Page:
The Tanzanian troops are the first batch to form the U.N. intervention brigade to be deployed in eastern Congo following a Security Council resolution in March, said peacekeeping mission spokesman Lt. Col. Felix Basse.
On March 28th, the U.N. Security Council voted a resolution that renewed the mandate of the U.N. peacekeeping mission in Congo for one year, and created a special intervention brigade that has an aggressive mandate that allows it to fight armed groups, rather than merely defend civilians.
The intervention brigade commander arrived in Goma on the 23rd April, but troops meant to arrive by the end of April have only just started arriving in eastern Congo. The rest of the troops will arrive in stages, but no clear deadline has been given so far.
Malawi and South Africa have pledged to contribute troops to the U.N. force.
The need for an intervention force became clear in November, when the U.N. peacekeepers merely stood by as Congo's M23 rebels took the provincial capital of Goma. The rebels eventually withdrew from the city two weeks later, but the fall of Goma convinced the international community to create a brigade with a more assertive mandate to try to put an end to the turmoil in which has plagued eastern Congo for years.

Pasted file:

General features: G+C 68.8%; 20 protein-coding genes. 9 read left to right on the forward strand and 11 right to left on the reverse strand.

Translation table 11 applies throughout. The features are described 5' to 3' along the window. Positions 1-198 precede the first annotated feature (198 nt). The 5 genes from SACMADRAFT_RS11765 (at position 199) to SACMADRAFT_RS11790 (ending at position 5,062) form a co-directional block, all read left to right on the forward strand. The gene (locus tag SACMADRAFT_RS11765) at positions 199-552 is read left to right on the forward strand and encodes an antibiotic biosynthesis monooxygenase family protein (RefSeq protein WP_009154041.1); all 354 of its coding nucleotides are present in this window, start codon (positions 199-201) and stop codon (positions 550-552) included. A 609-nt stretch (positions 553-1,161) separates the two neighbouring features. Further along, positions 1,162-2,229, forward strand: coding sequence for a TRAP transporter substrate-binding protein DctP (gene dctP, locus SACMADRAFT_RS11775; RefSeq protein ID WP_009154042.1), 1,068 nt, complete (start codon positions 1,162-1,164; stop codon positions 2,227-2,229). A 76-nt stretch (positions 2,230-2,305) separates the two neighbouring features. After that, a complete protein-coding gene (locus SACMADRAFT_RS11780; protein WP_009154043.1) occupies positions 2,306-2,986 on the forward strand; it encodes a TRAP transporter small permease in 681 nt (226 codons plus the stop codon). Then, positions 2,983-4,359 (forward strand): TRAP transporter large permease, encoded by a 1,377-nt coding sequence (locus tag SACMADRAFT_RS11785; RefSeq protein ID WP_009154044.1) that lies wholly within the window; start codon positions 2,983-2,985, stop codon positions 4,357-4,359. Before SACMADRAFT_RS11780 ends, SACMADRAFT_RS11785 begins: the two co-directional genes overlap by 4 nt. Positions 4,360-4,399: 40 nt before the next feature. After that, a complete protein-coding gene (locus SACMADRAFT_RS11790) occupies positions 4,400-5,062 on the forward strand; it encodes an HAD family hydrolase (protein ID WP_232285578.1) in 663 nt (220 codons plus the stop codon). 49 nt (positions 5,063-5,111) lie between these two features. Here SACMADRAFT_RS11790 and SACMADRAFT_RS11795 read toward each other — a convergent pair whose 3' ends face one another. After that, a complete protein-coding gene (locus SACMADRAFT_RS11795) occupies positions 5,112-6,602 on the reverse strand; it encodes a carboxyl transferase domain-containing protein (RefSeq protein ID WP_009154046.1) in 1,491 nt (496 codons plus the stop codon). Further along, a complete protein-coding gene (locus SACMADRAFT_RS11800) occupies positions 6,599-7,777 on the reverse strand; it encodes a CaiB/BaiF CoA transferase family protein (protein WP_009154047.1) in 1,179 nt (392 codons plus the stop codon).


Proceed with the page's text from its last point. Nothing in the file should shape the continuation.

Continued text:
But with just over 3,000 special troops to battle more than 25 armed groups in the Kivu region alone, the new U.N. brigade risks being spread too thin, say military experts. Already eastern Congo's M23 rebels are training fighters in guerrilla tactics to fight the U.N. troops.
The Congolese army, with poor discipline and lacking resources, has been unable to contain the rebels maintain order in the east. Congo's authorities have put a lot of hope that the new U.N. brigade will help solve the security crisis in the east.
"With the first Tanzanian troops landing, a new dynamic will emerge in the east. Security problems cannot be solved in one day," said Congo's prime minister, Augustin Matata Ponyo, to the Associated Press from his office in Kinshasa, Congo's capital. "The most important thing is that the government is aware of this problem and is working to solve it."
Associated Press writer Saleh Mwanamilongo contributed to this report from Kinshasa, Congo.